07.12.12 | Philip Jones
What are the key ingredients we all need to remember to use when facing this uncertain future? The question arises out of The Bookseller’s digital conference, FutureBook 2012, where 600 delegates from across the book spectrum met to discuss and understand where we have come from, where we might be heading, and how we can get there.
There were debates on the “future publisher”, how agents should evolve, pricing, and on how best to use consumer insight—there was even an argument about DRM, reflective not of a violent disagreement but of how seemingly fixed notions can be challenged as the markets develop.
Amid the advice for publishers on what they “should do”, Pottermore chief executive Charlie Redmayne set the tenor for the day, pointing out what we had done well. Redmayne is right. It is easy, with the pace we all now move at, to forget about our successes. Put simply, we’ve moved from a business that was 90% print to one that is 30% digital in barely a year, and without a haemorrhage to the eco-system. You won’t read about this in the popular press, but that was because of the hard work put in over the years getting things such as standards, metadata and digital file conversion tools right.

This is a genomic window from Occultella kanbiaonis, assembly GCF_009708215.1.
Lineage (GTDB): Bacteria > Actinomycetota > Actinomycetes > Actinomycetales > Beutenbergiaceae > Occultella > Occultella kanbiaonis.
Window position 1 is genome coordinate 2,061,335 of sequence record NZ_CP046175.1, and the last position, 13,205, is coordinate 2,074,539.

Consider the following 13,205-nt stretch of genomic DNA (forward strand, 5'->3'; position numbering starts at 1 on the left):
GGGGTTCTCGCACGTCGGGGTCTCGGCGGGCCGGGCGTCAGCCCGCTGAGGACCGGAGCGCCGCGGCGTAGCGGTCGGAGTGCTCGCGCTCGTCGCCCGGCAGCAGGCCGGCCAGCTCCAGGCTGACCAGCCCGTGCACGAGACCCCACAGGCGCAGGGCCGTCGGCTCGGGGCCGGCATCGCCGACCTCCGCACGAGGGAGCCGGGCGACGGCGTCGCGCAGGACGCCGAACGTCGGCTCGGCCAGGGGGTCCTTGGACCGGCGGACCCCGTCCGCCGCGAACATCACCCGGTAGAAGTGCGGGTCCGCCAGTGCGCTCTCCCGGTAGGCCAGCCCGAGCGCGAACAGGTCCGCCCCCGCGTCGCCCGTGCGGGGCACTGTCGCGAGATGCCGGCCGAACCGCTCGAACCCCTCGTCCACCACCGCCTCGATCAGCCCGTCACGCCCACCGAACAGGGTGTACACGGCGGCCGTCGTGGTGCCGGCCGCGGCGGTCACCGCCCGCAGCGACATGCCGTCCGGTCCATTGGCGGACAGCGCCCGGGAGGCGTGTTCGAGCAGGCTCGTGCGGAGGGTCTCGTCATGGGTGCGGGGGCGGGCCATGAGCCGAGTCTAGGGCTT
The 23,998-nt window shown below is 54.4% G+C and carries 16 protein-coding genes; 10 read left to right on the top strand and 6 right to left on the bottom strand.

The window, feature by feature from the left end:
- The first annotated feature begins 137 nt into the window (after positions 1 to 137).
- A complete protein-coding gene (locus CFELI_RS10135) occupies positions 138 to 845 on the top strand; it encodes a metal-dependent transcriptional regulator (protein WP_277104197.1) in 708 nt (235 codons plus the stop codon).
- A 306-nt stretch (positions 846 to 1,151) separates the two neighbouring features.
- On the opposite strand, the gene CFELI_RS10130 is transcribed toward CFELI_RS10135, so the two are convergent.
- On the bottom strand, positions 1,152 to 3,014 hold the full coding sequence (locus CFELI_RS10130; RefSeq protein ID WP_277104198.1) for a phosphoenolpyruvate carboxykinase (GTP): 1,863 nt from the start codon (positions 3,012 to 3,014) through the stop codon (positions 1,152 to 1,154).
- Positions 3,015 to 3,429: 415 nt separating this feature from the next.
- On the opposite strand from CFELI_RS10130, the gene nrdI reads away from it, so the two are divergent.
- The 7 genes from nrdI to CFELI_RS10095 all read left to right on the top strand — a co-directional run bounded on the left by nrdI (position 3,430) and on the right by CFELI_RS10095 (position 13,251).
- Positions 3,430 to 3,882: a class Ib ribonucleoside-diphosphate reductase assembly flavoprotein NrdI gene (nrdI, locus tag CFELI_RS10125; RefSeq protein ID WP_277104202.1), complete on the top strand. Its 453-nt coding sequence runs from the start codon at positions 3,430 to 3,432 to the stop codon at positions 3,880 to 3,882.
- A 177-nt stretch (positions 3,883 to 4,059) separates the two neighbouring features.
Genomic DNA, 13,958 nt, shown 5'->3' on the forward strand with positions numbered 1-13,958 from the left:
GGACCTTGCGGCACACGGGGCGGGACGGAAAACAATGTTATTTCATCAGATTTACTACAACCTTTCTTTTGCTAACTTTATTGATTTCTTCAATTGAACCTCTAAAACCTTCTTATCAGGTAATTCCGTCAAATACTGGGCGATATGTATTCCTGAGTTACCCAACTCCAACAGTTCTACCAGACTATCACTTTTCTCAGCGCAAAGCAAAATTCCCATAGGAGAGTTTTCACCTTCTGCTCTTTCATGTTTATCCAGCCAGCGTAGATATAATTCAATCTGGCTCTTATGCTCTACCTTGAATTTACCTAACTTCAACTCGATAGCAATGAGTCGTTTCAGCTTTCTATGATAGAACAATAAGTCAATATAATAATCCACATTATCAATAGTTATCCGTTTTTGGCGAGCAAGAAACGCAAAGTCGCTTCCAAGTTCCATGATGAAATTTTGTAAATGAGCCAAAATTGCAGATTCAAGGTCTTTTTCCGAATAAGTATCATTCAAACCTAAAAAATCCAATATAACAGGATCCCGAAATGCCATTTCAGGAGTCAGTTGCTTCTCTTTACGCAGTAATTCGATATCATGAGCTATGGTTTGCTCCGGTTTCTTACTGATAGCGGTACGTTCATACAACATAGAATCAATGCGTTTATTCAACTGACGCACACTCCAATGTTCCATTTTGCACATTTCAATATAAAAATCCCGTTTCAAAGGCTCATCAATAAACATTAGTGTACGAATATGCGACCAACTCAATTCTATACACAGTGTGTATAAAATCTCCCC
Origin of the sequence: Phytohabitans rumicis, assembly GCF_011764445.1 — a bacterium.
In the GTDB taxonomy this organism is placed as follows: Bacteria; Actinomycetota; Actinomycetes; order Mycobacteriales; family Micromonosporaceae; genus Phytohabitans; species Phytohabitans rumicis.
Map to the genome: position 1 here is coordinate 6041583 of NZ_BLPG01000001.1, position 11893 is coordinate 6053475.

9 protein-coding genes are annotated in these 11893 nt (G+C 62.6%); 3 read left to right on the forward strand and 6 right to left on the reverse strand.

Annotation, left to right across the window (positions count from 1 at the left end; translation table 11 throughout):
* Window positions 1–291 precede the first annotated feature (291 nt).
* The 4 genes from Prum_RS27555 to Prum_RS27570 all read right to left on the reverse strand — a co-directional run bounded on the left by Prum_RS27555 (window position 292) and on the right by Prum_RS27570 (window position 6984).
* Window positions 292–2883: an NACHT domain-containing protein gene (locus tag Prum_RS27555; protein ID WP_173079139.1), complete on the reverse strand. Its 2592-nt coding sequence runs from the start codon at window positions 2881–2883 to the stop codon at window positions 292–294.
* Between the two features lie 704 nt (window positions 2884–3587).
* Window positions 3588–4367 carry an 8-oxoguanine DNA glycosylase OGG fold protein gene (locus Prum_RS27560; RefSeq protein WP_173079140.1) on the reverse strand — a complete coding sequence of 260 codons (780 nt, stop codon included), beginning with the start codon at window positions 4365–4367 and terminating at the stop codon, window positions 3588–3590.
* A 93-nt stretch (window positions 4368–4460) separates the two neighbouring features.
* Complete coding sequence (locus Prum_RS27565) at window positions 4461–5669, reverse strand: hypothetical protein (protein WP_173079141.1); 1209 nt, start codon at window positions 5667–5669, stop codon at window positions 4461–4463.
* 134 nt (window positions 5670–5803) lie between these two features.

But having got here, we now need to move forwards. Some of the more interesting debates at FutureBook 2012 focused on the need to reinvent a new type of digitally-native product fit for how writers will want to write and how readers will want to read in the future. A key phrase that I heard repeated throughout was the desire to put editorial judgement first: to back editors as the industry’s “secret weapon”. But I would broaden this, since ingenuity and innovation must not be confined to just one area.
Our collaboration with Foyles to re-imagine the bookshop using Foyles’ new 40,000 sq ft flagship as the template is an example of this. By crowdsourcing ideas across the trade, we believe we can redefine the role played by high street bookshops in this part-digital world.
We are at a moment where the future is not fixed; a time when what we do and how we do it can change perceptions and business models. If we fail, it will not be because we lacked the skill, or the structure, or even the finance, but simply because we lacked the imagination, and possibly the conviction to see it through.